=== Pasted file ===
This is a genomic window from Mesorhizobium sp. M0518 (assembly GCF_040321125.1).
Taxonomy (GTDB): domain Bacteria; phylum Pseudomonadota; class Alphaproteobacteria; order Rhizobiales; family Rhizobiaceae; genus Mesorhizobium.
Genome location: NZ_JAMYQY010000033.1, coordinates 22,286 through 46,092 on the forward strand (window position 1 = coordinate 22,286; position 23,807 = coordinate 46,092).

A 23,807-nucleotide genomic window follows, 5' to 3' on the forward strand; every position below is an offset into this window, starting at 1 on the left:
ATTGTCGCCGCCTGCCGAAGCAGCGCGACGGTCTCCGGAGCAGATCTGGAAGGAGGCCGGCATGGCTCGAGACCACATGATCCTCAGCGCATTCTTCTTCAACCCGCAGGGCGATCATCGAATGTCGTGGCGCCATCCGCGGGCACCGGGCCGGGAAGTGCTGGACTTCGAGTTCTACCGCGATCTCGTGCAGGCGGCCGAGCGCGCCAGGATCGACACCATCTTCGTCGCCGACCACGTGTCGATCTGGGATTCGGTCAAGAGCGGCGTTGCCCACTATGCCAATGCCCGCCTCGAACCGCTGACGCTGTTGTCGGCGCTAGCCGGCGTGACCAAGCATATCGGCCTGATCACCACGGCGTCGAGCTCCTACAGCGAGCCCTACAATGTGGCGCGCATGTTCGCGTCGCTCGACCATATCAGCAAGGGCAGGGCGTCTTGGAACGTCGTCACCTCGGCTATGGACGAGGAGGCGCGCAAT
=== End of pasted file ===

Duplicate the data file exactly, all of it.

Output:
This is a genomic window from Mesorhizobium sp. M0518 (assembly GCF_040321125.1).
Taxonomy (GTDB): domain Bacteria; phylum Pseudomonadota; class Alphaproteobacteria; order Rhizobiales; family Rhizobiaceae; genus Mesorhizobium.
Genome location: NZ_JAMYQY010000033.1, coordinates 22,286 through 46,092 on the forward strand (window position 1 = coordinate 22,286; position 23,807 = coordinate 46,092).

A 23,807-nucleotide genomic window follows, 5' to 3' on the forward strand; every position below is an offset into this window, starting at 1 on the left:
ATTGTCGCCGCCTGCCGAAGCAGCGCGACGGTCTCCGGAGCAGATCTGGAAGGAGGCCGGCATGGCTCGAGACCACATGATCCTCAGCGCATTCTTCTTCAACCCGCAGGGCGATCATCGAATGTCGTGGCGCCATCCGCGGGCACCGGGCCGGGAAGTGCTGGACTTCGAGTTCTACCGCGATCTCGTGCAGGCGGCCGAGCGCGCCAGGATCGACACCATCTTCGTCGCCGACCACGTGTCGATCTGGGATTCGGTCAAGAGCGGCGTTGCCCACTATGCCAATGCCCGCCTCGAACCGCTGACGCTGTTGTCGGCGCTAGCCGGCGTGACCAAGCATATCGGCCTGATCACCACGGCGTCGAGCTCCTACAGCGAGCCCTACAATGTGGCGCGCATGTTCGCGTCGCTCGACCATATCAGCAAGGGCAGGGCGTCTTGGAACGTCGTCACCTCGGCTATGGACGAGGAGGCGCGCAAT